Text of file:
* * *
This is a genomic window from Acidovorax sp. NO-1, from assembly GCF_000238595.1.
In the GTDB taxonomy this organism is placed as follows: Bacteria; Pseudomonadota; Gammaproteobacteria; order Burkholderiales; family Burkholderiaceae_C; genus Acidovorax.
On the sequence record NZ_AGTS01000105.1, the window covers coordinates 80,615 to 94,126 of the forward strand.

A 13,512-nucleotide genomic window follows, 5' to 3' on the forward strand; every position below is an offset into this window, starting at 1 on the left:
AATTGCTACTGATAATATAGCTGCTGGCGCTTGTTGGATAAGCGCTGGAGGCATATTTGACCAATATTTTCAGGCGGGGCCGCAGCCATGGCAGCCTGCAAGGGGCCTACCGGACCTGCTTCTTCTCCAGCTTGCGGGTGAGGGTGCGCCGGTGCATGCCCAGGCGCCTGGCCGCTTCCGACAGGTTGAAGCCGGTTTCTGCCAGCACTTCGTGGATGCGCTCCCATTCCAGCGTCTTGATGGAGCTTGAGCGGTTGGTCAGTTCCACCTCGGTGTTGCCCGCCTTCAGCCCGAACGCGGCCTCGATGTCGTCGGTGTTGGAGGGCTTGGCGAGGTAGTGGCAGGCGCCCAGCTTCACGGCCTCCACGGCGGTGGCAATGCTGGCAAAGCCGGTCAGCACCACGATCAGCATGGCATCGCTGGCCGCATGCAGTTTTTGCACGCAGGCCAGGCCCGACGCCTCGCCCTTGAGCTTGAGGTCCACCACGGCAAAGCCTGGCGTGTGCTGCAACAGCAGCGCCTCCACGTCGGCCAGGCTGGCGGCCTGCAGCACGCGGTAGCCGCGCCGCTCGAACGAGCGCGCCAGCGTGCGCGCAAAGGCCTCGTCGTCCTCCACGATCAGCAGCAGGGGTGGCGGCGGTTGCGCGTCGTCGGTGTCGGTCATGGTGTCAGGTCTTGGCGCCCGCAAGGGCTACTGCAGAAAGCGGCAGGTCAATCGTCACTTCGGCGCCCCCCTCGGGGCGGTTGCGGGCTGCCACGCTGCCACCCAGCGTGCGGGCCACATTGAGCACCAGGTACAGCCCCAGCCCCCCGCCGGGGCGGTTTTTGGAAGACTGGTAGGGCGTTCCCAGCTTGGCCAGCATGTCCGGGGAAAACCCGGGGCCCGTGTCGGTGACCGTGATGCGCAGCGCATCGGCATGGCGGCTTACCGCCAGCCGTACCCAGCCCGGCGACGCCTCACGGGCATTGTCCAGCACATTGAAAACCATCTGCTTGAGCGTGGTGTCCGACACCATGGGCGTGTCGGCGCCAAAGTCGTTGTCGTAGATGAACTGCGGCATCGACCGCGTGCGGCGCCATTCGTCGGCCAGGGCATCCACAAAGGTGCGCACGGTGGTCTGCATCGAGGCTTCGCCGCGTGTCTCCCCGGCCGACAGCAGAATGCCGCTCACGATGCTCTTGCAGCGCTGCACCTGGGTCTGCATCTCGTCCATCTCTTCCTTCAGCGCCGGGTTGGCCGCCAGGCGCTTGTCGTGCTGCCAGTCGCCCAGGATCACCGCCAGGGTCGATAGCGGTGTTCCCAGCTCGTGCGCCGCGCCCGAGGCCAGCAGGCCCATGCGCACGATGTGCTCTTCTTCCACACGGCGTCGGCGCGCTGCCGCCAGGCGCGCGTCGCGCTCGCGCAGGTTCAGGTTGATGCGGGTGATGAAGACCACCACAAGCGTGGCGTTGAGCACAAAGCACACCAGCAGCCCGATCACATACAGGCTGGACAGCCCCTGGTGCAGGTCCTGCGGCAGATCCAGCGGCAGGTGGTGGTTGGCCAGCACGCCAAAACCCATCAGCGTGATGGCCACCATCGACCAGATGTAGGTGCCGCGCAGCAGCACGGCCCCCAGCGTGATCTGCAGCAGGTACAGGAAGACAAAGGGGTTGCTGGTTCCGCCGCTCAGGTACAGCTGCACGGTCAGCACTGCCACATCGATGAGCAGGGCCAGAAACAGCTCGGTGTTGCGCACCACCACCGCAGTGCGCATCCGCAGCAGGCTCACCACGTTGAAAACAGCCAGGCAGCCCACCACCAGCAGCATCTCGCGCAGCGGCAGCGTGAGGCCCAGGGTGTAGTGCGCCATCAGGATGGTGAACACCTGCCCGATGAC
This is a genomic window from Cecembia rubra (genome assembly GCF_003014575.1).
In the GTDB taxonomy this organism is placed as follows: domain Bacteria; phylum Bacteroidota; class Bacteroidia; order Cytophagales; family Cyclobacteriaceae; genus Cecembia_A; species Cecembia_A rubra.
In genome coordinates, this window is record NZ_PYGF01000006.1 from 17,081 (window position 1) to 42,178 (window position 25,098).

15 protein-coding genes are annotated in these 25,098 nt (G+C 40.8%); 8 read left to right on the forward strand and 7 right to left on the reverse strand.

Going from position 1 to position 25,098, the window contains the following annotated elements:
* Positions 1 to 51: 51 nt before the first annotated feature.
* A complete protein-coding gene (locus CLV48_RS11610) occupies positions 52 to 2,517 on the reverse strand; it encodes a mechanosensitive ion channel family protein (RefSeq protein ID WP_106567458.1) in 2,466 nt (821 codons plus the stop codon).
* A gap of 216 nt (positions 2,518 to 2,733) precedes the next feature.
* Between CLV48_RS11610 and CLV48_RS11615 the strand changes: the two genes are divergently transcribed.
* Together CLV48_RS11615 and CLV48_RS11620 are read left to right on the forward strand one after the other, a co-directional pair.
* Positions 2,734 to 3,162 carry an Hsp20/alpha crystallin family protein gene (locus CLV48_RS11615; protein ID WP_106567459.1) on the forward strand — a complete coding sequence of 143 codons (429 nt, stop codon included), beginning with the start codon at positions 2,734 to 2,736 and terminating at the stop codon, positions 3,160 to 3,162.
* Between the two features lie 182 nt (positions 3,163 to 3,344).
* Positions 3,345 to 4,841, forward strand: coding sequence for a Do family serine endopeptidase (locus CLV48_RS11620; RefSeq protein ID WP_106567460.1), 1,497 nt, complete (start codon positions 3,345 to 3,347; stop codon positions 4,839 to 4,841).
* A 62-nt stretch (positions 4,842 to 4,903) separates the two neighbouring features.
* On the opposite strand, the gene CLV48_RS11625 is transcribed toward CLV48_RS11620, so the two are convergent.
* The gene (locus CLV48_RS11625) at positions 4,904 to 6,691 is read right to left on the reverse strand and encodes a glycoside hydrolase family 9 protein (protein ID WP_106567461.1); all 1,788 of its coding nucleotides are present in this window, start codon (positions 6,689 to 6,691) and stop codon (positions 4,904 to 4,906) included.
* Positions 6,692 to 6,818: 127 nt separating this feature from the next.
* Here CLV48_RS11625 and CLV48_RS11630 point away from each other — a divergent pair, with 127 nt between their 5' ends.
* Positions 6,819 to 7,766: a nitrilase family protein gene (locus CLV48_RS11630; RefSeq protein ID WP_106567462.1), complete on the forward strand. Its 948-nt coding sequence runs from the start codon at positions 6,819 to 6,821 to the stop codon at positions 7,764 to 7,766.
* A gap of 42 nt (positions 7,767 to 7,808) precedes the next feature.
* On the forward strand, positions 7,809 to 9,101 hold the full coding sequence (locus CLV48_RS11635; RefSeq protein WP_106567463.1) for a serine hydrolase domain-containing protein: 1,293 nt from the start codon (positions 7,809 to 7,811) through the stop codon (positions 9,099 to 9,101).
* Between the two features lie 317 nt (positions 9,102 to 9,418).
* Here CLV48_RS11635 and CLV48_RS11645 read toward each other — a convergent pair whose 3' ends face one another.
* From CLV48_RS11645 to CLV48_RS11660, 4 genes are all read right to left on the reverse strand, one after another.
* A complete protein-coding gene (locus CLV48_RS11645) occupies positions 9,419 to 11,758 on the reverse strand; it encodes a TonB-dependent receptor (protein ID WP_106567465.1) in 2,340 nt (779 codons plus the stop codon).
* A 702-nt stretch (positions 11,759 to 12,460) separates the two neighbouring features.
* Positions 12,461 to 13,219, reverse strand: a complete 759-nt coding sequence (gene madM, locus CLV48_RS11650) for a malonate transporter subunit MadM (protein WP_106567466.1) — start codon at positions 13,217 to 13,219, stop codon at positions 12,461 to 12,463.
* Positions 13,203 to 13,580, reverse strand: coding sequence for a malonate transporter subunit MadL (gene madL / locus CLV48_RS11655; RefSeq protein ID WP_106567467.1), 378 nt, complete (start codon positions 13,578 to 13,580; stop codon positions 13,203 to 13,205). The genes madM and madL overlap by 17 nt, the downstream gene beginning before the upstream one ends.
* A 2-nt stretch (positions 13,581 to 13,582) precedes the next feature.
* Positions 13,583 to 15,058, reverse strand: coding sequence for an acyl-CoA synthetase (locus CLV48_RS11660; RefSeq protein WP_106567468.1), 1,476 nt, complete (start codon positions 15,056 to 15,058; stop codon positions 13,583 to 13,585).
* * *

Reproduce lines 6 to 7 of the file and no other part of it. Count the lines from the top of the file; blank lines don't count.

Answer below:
This is a genomic window from Cecembia rubra (genome assembly GCF_003014575.1).
In the GTDB taxonomy this organism is placed as follows: domain Bacteria; phylum Bacteroidota; class Bacteroidia; order Cytophagales; family Cyclobacteriaceae; genus Cecembia_A; species Cecembia_A rubra.